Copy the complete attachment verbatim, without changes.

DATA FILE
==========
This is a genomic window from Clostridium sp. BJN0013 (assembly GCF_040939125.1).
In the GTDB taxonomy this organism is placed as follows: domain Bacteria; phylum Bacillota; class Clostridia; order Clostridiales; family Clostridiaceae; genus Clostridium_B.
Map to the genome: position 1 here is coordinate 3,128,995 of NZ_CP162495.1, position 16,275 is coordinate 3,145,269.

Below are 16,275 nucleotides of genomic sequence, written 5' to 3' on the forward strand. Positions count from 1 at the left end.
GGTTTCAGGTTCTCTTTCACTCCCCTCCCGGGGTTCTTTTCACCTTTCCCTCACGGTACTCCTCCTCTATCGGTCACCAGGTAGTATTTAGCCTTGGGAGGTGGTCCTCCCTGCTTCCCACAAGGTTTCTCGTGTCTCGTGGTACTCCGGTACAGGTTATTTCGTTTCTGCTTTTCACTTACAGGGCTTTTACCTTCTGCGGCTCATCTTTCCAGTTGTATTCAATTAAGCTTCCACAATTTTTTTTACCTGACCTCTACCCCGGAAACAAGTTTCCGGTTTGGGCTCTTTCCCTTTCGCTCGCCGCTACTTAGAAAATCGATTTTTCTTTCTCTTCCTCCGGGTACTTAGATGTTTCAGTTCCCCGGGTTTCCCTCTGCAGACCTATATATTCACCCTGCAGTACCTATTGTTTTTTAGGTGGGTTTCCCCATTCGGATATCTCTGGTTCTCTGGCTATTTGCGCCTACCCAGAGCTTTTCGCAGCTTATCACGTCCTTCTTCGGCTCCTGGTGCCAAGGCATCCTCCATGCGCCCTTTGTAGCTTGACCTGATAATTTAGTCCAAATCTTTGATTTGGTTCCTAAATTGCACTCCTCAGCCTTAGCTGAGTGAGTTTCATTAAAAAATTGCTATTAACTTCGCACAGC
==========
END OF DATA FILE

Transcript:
This is a genomic window from Clostridium sp. BJN0013 (assembly GCF_040939125.1).
In the GTDB taxonomy this organism is placed as follows: domain Bacteria; phylum Bacillota; class Clostridia; order Clostridiales; family Clostridiaceae; genus Clostridium_B.
Map to the genome: position 1 here is coordinate 3,128,995 of NZ_CP162495.1, position 16,275 is coordinate 3,145,269.

Below are 16,275 nucleotides of genomic sequence, written 5' to 3' on the forward strand. Positions count from 1 at the left end.
GGTTTCAGGTTCTCTTTCACTCCCCTCCCGGGGTTCTTTTCACCTTTCCCTCACGGTACTCCTCCTCTATCGGTCACCAGGTAGTATTTAGCCTTGGGAGGTGGTCCTCCCTGCTTCCCACAAGGTTTCTCGTGTCTCGTGGTACTCCGGTACAGGTTATTTCGTTTCTGCTTTTCACTTACAGGGCTTTTACCTTCTGCGGCTCATCTTTCCAGTTGTATTCAATTAAGCTTCCACAATTTTTTTTACCTGACCTCTACCCCGGAAACAAGTTTCCGGTTTGGGCTCTTTCCCTTTCGCTCGCCGCTACTTAGAAAATCGATTTTTCTTTCTCTTCCTCCGGGTACTTAGATGTTTCAGTTCCCCGGGTTTCCCTCTGCAGACCTATATATTCACCCTGCAGTACCTATTGTTTTTTAGGTGGGTTTCCCCATTCGGATATCTCTGGTTCTCTGGCTATTTGCGCCTACCCAGAGCTTTTCGCAGCTTATCACGTCCTTCTTCGGCTCCTGGTGCCAAGGCATCCTCCATGCGCCCTTTGTAGCTTGACCTGATAATTTAGTCCAAATCTTTGATTTGGTTCCTAAATTGCACTCCTCAGCCTTAGCTGAGTGAGTTTCATTAAAAAATTGCTATTAACTTCGCACAGC